- 0.2 mm nozzle print temperature: The same PLA I used here with an 0.4 mm nozzle I usually print more at 190-200°C. But with the tiny nozzle I needed to go higher - I assume that the tip cools more down with the smaller nozzle, or that the tiny hole needs softer material. Already at 205°C I had extrusion problems.
- Layer height: I tried 0.08 mm, with 0.04 mm being the “magic number” of SM2 with 8mm lead screws. But quality was actually worse as compared to 0.1 mm. My assumption: Imperfections like backlash and tolerances in movement become more pronounced, as they stay the same while the layer gets smaller.
- The sword: Despite being only two walls thick, it is surprisingly stable! I guess it still can break off really easily, but I was afraid it might be much more brittle.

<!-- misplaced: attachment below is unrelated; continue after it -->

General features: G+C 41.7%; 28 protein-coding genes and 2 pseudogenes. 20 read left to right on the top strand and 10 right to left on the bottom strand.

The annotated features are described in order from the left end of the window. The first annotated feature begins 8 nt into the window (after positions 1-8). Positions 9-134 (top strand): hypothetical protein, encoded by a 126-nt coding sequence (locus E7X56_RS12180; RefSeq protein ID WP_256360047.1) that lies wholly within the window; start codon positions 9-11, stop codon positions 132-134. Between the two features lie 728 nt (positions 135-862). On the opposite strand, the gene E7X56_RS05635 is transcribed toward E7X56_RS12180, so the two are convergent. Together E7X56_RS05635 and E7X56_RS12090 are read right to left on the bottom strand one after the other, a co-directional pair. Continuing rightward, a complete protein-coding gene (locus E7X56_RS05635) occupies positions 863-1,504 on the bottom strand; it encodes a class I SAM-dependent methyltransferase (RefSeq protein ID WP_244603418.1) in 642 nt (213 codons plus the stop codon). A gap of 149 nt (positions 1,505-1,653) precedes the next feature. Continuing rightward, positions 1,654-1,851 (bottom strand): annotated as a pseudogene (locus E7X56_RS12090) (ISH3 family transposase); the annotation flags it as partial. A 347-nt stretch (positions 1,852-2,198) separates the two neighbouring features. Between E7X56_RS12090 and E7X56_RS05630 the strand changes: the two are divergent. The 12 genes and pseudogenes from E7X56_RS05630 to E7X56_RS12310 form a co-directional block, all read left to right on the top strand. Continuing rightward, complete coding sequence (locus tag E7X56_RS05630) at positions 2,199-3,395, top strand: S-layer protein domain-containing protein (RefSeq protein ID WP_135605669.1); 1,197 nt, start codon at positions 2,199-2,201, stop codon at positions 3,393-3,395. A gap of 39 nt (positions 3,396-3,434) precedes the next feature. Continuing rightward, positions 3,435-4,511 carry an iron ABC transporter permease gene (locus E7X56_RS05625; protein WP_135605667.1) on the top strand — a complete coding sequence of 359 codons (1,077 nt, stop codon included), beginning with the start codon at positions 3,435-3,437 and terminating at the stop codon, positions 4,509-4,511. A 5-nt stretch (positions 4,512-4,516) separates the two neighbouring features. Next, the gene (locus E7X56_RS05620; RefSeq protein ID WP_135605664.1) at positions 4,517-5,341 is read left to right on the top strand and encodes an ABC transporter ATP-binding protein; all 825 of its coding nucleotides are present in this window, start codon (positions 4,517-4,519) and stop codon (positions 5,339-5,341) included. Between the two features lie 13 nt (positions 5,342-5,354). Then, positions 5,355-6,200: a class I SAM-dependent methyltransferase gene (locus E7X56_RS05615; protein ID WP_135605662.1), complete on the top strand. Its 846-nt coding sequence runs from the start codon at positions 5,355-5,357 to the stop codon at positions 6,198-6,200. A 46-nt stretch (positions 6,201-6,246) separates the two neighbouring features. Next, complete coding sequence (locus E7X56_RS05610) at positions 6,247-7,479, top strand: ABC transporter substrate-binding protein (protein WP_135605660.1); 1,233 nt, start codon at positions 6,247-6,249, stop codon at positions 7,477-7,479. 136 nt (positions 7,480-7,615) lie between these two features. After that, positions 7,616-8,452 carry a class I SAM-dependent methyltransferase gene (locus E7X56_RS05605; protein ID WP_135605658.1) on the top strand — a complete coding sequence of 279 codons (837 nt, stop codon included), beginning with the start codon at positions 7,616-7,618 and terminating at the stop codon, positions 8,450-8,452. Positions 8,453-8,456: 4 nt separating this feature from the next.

- Ooze shield: I tried that, but that’s not a good idea. The PVA nozzle needs a lot of time to build up pressure, meaning that lines in the ooze shield are not there - that makes the whole shield useless, since material for the shield is printed into thin air and ends up anywhere. Anyhow, since the passive nozzle of the DX is lifted up, it bypasses the ooze shield anyhow.
So, I’m pretty satisfied - still a few things bother me and I’d appreciate advice:
- With basically all my prints, not only on SM2 but also on my previous printer, I have/had it, that sometimes one layer sticks out - here’s what I mean:
I’d really love to get rid of that, but I fail to understand its origin… With the functional part prints I usually do I don’t really care, but with such a project here it starts to matter.
- PVA is nice, but also nasty. Did anybody use other water soluble support materials? How do they compare?
So last words: The Dual Extruder with the new door works reliably, really happy with that device. And, let me emphasize again: The photos bring out the worst of the print - it really looks nice and does not put you to shame when using while roleplaying. Still, it certainly does not achieve the quality you could expect from a resin printer, not by some margin.